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A common slogan in the social justice community is that intent is not fucking magic. Usually, people say that when someone does something oppressive, someone else calls them out on it, and the first person says “well, I didn’t mean to.” Intent is not fucking magic! If you hurt people, then they’re hurt, regardless of why!

…Except that intent kind of is fucking magic.

For instance, let’s say someone refers to me with female pronouns. Regardless, I’m misgendered, and I get that twinge of oh fuck oh fuck wrong pronoun. (It feels like being stabbed in the gut with an icicle.) But it is different if the context is:

  • My boyfriend, who knew me as “she” for a year and previously had pronouns in read-only memory;
  • A friend who is trying but still sees me as a girl;
  • A random person on the Internet who assumes I’m female because I talk about gender;
  • Someone who hates me and is deliberately misgendering me as a sign of disrespect.

The primary difference in these situations is intent. The difference in intent between “fuck, I’m used to your old pronouns” and “okay, but you’re a girl REALLY” and “I didn’t know” and “I want to hurt you.” It is reasonable for me to get more upset at someone wanting to hurt me than I am at someone making a mistake.

And you know what? If it’s an ambiguous situation, and it’s possible that they misgendered me to insult me and possible they misgendered me because they thought I was a chick, I would really appreciate it if they would clear the matter up. This is not just about their culpability, although that matters. It’s about my ability to assess how safe that person is and how much I should trust them. If you think intent shouldn’t matter, you are making it more difficult for oppressed people to distinguish people who will hurt them from people who won’t. That is the exact opposite of social justice.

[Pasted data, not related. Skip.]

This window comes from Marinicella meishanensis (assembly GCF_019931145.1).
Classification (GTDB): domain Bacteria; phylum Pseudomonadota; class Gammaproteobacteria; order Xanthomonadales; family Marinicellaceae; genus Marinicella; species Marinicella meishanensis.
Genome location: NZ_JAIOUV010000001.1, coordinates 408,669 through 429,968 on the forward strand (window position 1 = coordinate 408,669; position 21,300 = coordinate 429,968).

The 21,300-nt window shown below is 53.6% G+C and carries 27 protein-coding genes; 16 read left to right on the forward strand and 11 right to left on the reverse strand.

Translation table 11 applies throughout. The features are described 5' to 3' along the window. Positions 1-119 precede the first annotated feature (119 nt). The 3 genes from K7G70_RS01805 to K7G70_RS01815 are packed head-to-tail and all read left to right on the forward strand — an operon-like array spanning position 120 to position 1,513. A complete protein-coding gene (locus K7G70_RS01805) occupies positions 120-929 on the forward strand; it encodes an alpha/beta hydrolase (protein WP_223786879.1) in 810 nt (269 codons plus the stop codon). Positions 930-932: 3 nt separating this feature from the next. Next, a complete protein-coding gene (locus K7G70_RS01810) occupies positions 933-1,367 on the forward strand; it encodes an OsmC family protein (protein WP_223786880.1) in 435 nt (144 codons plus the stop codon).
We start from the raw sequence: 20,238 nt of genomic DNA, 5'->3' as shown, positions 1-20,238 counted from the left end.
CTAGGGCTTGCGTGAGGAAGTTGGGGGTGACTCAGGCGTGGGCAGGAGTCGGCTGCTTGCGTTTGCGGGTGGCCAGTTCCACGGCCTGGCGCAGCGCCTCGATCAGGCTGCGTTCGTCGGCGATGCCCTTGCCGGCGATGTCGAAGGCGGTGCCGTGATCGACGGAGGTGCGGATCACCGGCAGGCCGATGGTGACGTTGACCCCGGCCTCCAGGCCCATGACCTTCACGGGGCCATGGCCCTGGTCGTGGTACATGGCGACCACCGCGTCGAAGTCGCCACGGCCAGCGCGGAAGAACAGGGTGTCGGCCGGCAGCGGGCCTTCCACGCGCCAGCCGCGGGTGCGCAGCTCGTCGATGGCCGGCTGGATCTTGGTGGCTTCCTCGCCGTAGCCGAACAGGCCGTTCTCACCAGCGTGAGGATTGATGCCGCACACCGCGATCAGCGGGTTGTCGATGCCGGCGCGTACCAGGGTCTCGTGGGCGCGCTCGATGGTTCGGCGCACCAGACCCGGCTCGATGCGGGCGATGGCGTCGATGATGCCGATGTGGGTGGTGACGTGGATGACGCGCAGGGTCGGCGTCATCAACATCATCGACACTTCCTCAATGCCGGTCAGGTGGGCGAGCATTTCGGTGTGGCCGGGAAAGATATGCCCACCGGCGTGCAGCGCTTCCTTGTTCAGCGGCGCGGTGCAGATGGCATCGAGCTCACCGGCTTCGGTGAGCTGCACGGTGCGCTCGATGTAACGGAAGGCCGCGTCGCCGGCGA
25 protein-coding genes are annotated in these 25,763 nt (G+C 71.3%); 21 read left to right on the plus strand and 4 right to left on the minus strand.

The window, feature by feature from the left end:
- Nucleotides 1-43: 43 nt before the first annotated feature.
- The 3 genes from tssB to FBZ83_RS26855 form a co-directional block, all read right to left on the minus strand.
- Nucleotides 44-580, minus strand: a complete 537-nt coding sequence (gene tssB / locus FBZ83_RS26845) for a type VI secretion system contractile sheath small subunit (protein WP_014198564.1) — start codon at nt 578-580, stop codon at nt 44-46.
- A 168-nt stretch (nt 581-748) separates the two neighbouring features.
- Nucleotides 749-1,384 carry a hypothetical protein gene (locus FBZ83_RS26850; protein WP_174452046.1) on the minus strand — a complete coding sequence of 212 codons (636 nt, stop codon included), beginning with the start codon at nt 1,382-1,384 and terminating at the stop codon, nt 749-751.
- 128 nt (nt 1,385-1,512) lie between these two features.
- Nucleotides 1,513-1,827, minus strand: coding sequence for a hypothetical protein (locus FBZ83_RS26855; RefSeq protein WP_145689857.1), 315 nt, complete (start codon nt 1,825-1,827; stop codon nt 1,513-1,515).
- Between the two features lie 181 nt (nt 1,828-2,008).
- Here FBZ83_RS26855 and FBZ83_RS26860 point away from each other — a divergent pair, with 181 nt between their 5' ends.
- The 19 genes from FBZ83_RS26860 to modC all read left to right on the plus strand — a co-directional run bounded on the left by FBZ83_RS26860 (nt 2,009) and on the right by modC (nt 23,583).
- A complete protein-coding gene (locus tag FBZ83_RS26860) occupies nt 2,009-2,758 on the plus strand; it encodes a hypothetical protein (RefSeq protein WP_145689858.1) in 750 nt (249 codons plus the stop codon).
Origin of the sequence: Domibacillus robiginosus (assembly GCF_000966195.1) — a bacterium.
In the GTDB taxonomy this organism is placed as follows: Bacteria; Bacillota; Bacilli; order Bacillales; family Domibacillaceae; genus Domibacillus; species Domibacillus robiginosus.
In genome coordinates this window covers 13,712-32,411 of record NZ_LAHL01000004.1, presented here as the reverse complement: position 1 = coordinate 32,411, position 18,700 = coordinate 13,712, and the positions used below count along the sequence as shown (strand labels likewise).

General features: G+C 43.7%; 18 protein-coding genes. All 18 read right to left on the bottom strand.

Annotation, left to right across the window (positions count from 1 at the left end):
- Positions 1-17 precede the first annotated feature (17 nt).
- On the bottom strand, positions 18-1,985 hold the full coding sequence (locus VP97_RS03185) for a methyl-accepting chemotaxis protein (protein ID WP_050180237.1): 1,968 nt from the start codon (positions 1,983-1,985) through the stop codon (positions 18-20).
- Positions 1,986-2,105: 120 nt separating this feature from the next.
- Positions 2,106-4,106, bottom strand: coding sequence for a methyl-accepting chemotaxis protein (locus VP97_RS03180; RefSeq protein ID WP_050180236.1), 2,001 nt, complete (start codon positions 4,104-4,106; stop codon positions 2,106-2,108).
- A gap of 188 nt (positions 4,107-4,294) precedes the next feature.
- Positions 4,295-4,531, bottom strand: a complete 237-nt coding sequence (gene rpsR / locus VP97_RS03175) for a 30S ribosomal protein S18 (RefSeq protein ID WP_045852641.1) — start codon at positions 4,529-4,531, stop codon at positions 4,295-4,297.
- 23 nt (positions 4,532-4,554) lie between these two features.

Of course, I think most of the time “intent is not fucking magic!” is used when someone does a shitty thing over and over again and says “I didn’t mean to!” as if that makes it better. But you know what? If you make a sexist joke, and someone explains why that’s bad, and you make another sexist joke and then defend it with “I didn’t mean to be sexist!”, your intent was not good. If you mean well, you will act the way a well-meaning person acts.

How do well-meaning people act?

1) Apology. A real one.
2) Try to understand why the people believe that that thing was wrong.
3) Take steps to make sure that it doesn’t happen again.
3a) If you disagree that a thing was wrong, take reasonable steps to avoid doing that thing in front of people who are bothered by it.
3b) Or admit that, in fact, you DO intend to make sexist jokes and upset feminists, which at least has the virtue of being honest.

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